Note: My mother cringes that I use garlic powder in this dish. I can see the disgusted look on her face as she reads this. However, it really is delicious, and doesn’t burn like fresh garlic has the tendency to do in the oven. If you like, try substituting fresh, but this is how I’ve found the recipe works best!


  1. Slice a rinsed and scrubbed sweet potato into rounds. If you can only find yams, that’s fine too; I’ve used both in this recipe. However, according to Livestrong.com, sweet potatoes trump yams slightly in terms of nutritional value.
  2. Because of nutritional value in the skin of sweet potatoes, I don’t peel the potatoes, just wash and scrub them well before slicing; if there’s a spot that doesn’t look good on the skin I just cut that out. Note: make sure to use a sharp knife and a cutting board that has good traction on the countertop; you don’t want the mat slipping! Another note: you can decide whether you want to cut thicker rounds or thinner rounds of potato, or a mix. I like variety and texture, so normally I chop the potatoes in all different sizes. However, you will have to keep a closer eye on them in the oven, and flip the thicker and thinner slices of potato at different times during the cooking process; the thinner the slices, the quicker they will cook and crisp.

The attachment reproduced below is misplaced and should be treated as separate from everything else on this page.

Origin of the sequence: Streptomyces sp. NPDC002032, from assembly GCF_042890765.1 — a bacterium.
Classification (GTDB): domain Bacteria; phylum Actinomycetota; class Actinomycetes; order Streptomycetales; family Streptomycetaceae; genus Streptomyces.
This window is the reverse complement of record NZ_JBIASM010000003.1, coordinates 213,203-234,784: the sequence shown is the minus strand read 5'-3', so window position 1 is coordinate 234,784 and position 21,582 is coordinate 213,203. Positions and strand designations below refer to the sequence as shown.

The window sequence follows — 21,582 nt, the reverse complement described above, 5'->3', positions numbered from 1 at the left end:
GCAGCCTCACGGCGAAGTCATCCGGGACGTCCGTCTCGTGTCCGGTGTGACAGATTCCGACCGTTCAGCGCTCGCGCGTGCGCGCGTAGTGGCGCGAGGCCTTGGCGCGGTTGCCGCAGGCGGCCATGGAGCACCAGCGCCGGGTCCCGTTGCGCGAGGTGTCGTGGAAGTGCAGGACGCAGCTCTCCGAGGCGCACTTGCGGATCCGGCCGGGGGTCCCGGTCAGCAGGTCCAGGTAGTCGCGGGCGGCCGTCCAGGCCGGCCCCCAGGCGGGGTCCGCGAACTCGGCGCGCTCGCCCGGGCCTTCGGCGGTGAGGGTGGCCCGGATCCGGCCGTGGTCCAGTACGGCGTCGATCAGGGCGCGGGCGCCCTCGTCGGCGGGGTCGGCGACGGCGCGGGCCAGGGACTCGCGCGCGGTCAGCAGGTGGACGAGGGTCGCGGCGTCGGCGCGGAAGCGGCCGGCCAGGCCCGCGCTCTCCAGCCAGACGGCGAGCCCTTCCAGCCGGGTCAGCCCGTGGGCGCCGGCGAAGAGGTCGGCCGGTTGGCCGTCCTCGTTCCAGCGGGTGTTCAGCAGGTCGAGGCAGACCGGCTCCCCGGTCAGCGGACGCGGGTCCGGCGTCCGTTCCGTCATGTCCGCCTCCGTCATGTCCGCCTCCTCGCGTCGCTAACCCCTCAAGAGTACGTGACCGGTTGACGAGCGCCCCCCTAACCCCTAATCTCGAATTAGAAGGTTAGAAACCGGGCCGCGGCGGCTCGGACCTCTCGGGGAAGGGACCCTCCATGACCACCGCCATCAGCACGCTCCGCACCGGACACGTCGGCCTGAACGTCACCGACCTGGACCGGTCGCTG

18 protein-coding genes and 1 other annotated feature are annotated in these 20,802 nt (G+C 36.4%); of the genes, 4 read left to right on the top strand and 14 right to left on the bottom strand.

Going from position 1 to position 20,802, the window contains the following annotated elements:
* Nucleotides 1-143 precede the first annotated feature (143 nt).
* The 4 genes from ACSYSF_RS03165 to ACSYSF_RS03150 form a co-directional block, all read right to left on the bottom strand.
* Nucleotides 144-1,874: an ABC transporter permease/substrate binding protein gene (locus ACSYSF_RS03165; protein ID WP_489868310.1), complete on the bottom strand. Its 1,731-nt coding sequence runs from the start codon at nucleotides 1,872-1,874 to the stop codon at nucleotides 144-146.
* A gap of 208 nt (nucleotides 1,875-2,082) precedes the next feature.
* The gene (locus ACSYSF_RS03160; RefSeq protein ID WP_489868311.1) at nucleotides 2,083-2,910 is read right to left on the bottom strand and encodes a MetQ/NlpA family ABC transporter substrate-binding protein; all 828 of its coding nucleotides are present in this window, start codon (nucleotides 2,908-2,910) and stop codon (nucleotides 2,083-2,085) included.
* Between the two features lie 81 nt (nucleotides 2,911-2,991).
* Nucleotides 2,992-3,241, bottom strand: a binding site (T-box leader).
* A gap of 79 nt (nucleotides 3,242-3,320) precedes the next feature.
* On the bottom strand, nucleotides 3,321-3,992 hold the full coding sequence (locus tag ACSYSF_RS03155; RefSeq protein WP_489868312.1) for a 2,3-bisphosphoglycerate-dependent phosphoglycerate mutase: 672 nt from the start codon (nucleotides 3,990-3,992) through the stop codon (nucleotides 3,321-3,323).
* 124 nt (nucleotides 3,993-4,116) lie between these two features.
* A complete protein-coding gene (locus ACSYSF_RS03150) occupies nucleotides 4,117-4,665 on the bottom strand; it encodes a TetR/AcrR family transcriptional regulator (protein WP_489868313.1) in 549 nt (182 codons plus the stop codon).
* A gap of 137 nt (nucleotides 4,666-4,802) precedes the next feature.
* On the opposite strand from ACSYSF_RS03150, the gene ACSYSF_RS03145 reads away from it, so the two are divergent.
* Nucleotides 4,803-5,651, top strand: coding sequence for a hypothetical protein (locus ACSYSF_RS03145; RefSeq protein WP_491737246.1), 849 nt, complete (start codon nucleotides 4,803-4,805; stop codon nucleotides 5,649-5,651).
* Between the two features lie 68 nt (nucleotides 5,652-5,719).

3. Depending on the size of the sweet potatoes you have, and the number of people you are aiming to feed, you will want to alter the amount of potatoes you use (this seems like common sense), but also the amount of oil, garlic and salt. You want enough oil to coat the potatoes, so that nice crispy surfaces form on the slices in the oven. I am liberal with the garlic powder, but that’s because I like lots of flavor and kick! Add it according to your taste; you can do the same with the salt, and other spices that complement the potato.img_2610-1
  4. After you mix the ingredients to coat the potatoes, spread them out onto a sheet pan lined with foil. Put them into a hot oven. I like to bake them at around 410°.
  5. Cooking time will depend on the thickness you have sliced your potatoes. Plan on at least 40 minutes though, even if you have thin slices.
  6. When the slices are brown and crispy on one side, flip them, and brown and crisp the rounds on the other side. Then serve! Note: I like to dip the potatoes in ketchup, Sriracha, or aioli, and serve with a salad (as previously mentioned).